Web services, among other things, lowers the coordination cost of sourcing various IT functions from external vendors (although it also lowers the cost of doing them internally). Look to see more IT processes externally sourced and hosted.

IBM & Sprint

It is an open secret that most consulting projects fail -- if by fail you mean do not deliver the performance improvements or cost savings they initially promised. The reasons are legion: 1) the client did not implement, 2) the client implemented, but did it wrong, 3) one part of the organization stymied the other part of the organization from doing the right thing etc. Failure usually happens because of a failure in execution, not because the actual idea as bad.

In the IBM/Sprint deal, IBM has promised Sprint that it can improve its call center operations. The deal has been structured to increase the chance of successful implementation.

Firstly, IBM is taking over huge chunks of the call center operations. This means that IBM people are both planning and implementing--eliminating the excuse that the other guy failed to execute or executed wrong. IBM pitches its integrated services and delivery model as "one throat to choke", and it promises none of the fingerpointing you get when, say, Accenture implements a Siebel CRM system to execute a McKinsey marketing strategy, and the whole thing falls apart.

Secondly, because IBM is taking over so much of that business, it cannot really blame failure on other parts of the business being stubborn. The marketing guys cannot blame the IT guys because they are all from IBM. Of course, things like network performance impacts call centers, but you would need to be the entire company to be able to coordinate everything.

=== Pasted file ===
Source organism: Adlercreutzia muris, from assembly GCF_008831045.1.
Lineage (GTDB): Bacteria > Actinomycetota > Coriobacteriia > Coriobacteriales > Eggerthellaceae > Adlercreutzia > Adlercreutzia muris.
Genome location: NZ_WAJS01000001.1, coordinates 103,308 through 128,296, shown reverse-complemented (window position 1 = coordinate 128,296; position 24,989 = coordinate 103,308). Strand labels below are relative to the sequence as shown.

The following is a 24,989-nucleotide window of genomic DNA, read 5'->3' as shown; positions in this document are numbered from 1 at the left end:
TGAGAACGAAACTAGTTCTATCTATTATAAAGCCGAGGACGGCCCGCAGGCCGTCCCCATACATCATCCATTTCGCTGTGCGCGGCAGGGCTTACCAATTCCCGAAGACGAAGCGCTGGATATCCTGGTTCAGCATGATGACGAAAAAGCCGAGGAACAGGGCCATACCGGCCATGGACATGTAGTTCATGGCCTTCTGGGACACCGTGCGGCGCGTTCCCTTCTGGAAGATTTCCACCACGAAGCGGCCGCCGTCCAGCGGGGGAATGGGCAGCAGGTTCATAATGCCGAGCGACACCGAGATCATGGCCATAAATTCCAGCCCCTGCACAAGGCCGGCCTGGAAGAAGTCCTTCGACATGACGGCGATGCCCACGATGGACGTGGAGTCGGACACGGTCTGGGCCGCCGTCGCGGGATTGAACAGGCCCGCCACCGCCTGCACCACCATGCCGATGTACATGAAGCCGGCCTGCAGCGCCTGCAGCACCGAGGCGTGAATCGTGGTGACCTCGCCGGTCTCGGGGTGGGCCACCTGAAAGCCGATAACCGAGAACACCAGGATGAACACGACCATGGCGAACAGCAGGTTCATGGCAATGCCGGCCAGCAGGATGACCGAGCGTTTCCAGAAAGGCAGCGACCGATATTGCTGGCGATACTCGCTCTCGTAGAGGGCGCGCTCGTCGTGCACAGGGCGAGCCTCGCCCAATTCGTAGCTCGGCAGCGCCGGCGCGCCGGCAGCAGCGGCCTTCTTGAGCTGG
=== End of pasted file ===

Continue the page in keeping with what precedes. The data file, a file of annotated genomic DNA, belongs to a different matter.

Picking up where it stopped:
Thirdly, the deal gets incentives right. Generally, call centers are pretty low on the corporate totem pole, so they do not get much attention or resources. But this is a very large deal for IBM, and Sprint has contracted for very strict service level agreements that really hold IBM's feet to the fire. An unimportant line of business for Sprint has become an extremely important line of business for IBM, which means they have a very strong incentive to do a good job.

Coase wrote that a firm should decide to do something internally vs through a vendor depending on where the coordination costs were lowest. A major cost of doing work internally is supervision -- people work harder for a customer than they do for a boss, especially if the boss is not around much. I always felt that firms used external consultants instead of internal corporate strategy teams (who knew the company and industry much better) to avoid this issue--but it also meant nothing ever got done (not that internal strategy teams are known for their ability to execute). IBM's willingness and ability to take on a huge slice of business gives it both powerful levers and incentives to effect change for its clients. We'll see what happens.

Wednesday, February 04, 2004


The blog's been quiet, but things have been busy. As you may or may not have heard, IBM has taken over a big chunk of Sprint's call center business. It's a 5 year long multi-billion dollar deal, and I happen to know a little something about it. I'll post more tomorrow.